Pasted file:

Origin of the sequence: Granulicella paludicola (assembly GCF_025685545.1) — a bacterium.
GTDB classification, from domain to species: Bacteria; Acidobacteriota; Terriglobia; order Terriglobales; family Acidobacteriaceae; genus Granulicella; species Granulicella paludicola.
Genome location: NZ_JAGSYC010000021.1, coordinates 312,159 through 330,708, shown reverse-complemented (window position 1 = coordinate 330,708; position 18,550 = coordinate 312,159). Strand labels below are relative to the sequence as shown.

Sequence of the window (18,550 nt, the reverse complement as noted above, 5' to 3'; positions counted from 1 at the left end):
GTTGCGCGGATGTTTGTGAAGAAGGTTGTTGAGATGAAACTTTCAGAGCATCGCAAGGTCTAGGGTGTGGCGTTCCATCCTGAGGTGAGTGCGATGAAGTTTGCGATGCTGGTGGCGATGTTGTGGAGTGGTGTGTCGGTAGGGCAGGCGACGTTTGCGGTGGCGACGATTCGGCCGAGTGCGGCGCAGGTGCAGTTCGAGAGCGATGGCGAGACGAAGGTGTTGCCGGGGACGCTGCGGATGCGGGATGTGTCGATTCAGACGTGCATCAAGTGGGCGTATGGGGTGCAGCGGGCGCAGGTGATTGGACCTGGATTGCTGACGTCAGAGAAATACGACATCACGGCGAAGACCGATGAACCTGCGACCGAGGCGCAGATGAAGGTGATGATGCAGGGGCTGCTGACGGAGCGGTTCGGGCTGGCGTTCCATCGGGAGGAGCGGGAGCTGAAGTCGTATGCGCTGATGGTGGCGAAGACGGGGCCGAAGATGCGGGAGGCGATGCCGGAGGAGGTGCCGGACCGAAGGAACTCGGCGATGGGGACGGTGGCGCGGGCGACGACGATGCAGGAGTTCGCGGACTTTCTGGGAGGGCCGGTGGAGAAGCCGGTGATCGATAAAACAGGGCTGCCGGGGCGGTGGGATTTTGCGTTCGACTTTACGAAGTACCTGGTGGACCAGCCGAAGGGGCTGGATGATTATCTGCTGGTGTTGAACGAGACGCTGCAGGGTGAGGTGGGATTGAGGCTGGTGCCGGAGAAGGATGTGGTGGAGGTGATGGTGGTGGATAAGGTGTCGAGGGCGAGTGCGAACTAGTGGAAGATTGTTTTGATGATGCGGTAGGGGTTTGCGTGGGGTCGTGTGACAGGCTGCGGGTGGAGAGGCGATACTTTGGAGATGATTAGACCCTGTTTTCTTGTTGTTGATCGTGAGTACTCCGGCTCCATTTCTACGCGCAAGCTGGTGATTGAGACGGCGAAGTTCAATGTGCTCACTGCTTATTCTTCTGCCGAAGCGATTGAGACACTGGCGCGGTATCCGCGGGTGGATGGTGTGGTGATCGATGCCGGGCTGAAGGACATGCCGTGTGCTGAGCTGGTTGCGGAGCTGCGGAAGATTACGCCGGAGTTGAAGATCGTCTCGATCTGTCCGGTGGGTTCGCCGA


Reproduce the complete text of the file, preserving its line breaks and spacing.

Origin of the sequence: Granulicella paludicola (assembly GCF_025685545.1) — a bacterium.
GTDB classification, from domain to species: Bacteria; Acidobacteriota; Terriglobia; order Terriglobales; family Acidobacteriaceae; genus Granulicella; species Granulicella paludicola.
Genome location: NZ_JAGSYC010000021.1, coordinates 312,159 through 330,708, shown reverse-complemented (window position 1 = coordinate 330,708; position 18,550 = coordinate 312,159). Strand labels below are relative to the sequence as shown.

Sequence of the window (18,550 nt, the reverse complement as noted above, 5' to 3'; positions counted from 1 at the left end):
GTTGCGCGGATGTTTGTGAAGAAGGTTGTTGAGATGAAACTTTCAGAGCATCGCAAGGTCTAGGGTGTGGCGTTCCATCCTGAGGTGAGTGCGATGAAGTTTGCGATGCTGGTGGCGATGTTGTGGAGTGGTGTGTCGGTAGGGCAGGCGACGTTTGCGGTGGCGACGATTCGGCCGAGTGCGGCGCAGGTGCAGTTCGAGAGCGATGGCGAGACGAAGGTGTTGCCGGGGACGCTGCGGATGCGGGATGTGTCGATTCAGACGTGCATCAAGTGGGCGTATGGGGTGCAGCGGGCGCAGGTGATTGGACCTGGATTGCTGACGTCAGAGAAATACGACATCACGGCGAAGACCGATGAACCTGCGACCGAGGCGCAGATGAAGGTGATGATGCAGGGGCTGCTGACGGAGCGGTTCGGGCTGGCGTTCCATCGGGAGGAGCGGGAGCTGAAGTCGTATGCGCTGATGGTGGCGAAGACGGGGCCGAAGATGCGGGAGGCGATGCCGGAGGAGGTGCCGGACCGAAGGAACTCGGCGATGGGGACGGTGGCGCGGGCGACGACGATGCAGGAGTTCGCGGACTTTCTGGGAGGGCCGGTGGAGAAGCCGGTGATCGATAAAACAGGGCTGCCGGGGCGGTGGGATTTTGCGTTCGACTTTACGAAGTACCTGGTGGACCAGCCGAAGGGGCTGGATGATTATCTGCTGGTGTTGAACGAGACGCTGCAGGGTGAGGTGGGATTGAGGCTGGTGCCGGAGAAGGATGTGGTGGAGGTGATGGTGGTGGATAAGGTGTCGAGGGCGAGTGCGAACTAGTGGAAGATTGTTTTGATGATGCGGTAGGGGTTTGCGTGGGGTCGTGTGACAGGCTGCGGGTGGAGAGGCGATACTTTGGAGATGATTAGACCCTGTTTTCTTGTTGTTGATCGTGAGTACTCCGGCTCCATTTCTACGCGCAAGCTGGTGATTGAGACGGCGAAGTTCAATGTGCTCACTGCTTATTCTTCTGCCGAAGCGATTGAGACACTGGCGCGGTATCCGCGGGTGGATGGTGTGGTGATCGATGCCGGGCTGAAGGACATGCCGTGTGCTGAGCTGGTTGCGGAGCTGCGGAAGATTACGCCGGAGTTGAAGATCGTCTCGATCTGTCCGGTGGGTTCGCCGA